The times when it actually happens occur when the concept art isn't trying to evoke the idea of a 3D world (That is if it is trying; most of the time, as I said above, they aren't) but instead the game is trying to evoke the idea of pen to paper/paintings/2D art. Which is why you have games like Okami, Zelda (not just Wind Waker but others too, especially Skyward Sword) or Mad World which do it because that is the point of the art styles picked.

I also want to point out that some games actually do go for it with their concept art aiming to look like the game and the game reciprocating such as the stunning Final Fantasy XIII (which's gameplay looks staggeringly like the overzealous concept art) or Mirror's Edge which used the art-style trick of others as well as mixing it with realism to make it work as well.

It certainly has already been done; but it depends solely on what different developers are making the concept art for at the time).

#39 Posted by Glottery (1279 posts) -

@Matiaz_Tapia said:

It's viable. It's possible and it might happen in a couple of years for now. Easily.

This indeed. Graphics are evolving so fast that it really wouldn't be that surprising to see some very cool looking stuff in just a few years. On a related note, I've watched a couple of trailers this year for next-gen games or just for games coming to PC in the near-ish future and *every time* I see a comment "lolz, prerendred video, graphics aren't gonna be anything like that in-game" and facepalm. I mean, why couldn't it look like that? Jeebus, some already existing games look great on consoles and even better on PC. But eh, now I'm slowly heading towards Youtube comments and all that, so I'll just stop here.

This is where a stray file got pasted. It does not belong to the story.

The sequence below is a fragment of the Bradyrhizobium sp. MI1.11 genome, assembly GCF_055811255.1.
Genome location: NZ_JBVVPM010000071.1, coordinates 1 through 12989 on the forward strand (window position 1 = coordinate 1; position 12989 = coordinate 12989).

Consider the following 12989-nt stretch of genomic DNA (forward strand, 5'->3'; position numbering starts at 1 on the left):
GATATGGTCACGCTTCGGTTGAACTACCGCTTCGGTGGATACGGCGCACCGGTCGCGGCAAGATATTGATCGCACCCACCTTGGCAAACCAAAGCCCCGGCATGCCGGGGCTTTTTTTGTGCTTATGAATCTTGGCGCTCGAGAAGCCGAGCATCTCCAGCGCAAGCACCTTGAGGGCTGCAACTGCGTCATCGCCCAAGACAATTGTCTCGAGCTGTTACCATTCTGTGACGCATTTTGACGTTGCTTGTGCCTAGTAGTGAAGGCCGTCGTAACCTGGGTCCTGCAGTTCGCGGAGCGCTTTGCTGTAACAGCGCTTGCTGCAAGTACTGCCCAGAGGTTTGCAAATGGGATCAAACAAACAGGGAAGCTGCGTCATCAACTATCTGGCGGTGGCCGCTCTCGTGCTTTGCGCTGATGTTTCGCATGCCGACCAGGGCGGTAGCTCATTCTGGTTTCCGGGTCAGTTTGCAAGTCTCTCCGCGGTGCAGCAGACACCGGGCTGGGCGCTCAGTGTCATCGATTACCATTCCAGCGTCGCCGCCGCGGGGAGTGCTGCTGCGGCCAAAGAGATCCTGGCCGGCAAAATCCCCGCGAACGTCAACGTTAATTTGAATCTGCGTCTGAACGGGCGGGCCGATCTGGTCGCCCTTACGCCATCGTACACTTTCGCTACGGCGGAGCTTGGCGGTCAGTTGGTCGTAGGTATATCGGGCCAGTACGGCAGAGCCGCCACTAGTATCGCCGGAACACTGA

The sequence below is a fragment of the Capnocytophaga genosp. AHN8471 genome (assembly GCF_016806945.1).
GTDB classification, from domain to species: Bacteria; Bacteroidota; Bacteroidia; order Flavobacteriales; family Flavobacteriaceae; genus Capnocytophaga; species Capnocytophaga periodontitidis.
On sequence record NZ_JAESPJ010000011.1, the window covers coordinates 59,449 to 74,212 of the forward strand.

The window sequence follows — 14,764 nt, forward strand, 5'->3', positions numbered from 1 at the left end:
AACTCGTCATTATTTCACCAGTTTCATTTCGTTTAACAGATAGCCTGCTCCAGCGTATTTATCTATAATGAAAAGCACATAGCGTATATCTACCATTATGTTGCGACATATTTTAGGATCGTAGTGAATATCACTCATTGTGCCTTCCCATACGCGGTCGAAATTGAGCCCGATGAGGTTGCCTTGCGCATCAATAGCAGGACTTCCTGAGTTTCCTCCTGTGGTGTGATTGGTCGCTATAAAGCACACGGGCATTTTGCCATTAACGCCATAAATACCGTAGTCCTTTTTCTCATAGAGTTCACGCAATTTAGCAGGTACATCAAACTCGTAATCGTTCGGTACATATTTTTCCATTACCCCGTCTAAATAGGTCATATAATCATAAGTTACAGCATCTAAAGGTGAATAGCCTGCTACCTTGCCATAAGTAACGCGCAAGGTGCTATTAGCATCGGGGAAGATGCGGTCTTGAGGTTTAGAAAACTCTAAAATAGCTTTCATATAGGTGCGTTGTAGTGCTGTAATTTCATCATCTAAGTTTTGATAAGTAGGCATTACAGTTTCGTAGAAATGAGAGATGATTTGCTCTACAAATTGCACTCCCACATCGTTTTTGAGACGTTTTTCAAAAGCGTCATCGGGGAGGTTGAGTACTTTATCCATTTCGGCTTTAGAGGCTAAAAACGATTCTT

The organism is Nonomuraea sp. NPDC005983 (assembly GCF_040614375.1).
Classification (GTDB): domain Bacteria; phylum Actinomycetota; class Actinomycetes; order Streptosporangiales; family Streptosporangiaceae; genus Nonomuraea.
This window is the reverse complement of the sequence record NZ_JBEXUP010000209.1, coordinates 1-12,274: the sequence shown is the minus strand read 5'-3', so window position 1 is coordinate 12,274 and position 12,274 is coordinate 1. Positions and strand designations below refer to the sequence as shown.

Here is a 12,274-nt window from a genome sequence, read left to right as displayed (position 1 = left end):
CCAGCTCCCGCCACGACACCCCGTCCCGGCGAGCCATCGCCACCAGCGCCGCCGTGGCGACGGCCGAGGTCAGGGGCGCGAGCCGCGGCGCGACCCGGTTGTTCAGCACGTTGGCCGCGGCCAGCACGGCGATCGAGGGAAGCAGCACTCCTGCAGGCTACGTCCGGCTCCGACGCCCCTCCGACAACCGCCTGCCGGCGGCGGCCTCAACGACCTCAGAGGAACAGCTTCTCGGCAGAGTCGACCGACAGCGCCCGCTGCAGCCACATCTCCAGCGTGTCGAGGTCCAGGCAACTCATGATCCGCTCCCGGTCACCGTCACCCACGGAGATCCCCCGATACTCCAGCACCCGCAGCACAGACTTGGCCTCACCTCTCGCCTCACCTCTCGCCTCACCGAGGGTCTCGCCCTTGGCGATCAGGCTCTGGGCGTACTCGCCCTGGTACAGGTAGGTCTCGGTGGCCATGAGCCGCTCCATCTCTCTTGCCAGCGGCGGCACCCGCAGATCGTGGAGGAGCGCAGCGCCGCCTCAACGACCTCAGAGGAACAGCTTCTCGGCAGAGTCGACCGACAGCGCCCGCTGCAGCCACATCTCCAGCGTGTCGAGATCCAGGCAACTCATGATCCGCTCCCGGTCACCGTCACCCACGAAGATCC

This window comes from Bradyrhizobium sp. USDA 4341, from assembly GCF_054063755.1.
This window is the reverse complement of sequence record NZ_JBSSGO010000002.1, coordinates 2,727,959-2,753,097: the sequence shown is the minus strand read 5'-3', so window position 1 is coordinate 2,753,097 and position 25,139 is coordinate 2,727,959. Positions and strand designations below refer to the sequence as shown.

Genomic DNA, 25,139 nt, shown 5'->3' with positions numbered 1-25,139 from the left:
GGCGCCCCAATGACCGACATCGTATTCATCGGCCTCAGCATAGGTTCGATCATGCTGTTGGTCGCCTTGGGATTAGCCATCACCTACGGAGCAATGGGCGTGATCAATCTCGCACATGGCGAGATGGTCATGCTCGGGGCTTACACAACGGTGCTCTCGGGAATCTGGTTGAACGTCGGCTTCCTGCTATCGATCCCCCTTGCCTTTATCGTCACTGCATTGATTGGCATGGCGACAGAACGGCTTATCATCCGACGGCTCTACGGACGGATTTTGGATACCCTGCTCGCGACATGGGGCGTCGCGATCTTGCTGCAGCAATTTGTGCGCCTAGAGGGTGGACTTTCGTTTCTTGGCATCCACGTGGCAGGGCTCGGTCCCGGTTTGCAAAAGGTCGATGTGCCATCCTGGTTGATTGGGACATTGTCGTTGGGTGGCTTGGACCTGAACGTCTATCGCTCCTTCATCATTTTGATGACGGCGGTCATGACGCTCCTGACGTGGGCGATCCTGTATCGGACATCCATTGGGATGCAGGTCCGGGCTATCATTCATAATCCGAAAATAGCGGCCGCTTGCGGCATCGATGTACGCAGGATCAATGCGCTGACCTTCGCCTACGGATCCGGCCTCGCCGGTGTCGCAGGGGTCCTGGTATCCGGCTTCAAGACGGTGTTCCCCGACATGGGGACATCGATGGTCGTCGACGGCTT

#40 Posted by newhaap (421 posts) -

I've always thought Super Street Fighter IV in game graphics look pretty close to hand drawn art, especially during the cinematic moments

#41 Edited by Rohok (554 posts) -

Dragon's made out of brush strokes? If you want that go play a miniature tabletop game.

I don't see how that's a graphical leap forward at all- more like a leap back.

#42 Posted by newhaap (421 posts) -

@Rohok said:

Dragon's made out of brush strokes? If you want that go play a miniature tabletop game.

I don't see how that's a graphical leap forward at all- more like a leap back.

The point of 3D graphics, in games at least, I think is to allow you to move around in / explore a made up environment. Creating hard/solid looking objects and environments is more doable in 3D compared to more elastic/malleable objects you would see in hand drawn animations for example. That's why a lot of 3D games go for more realistic environments or art style, because it's more practical. So creating a world involving 'dragons made out of brush strokes', compared to a world simply made out of solid looking objects, that you can move around in I think would be a leap forward.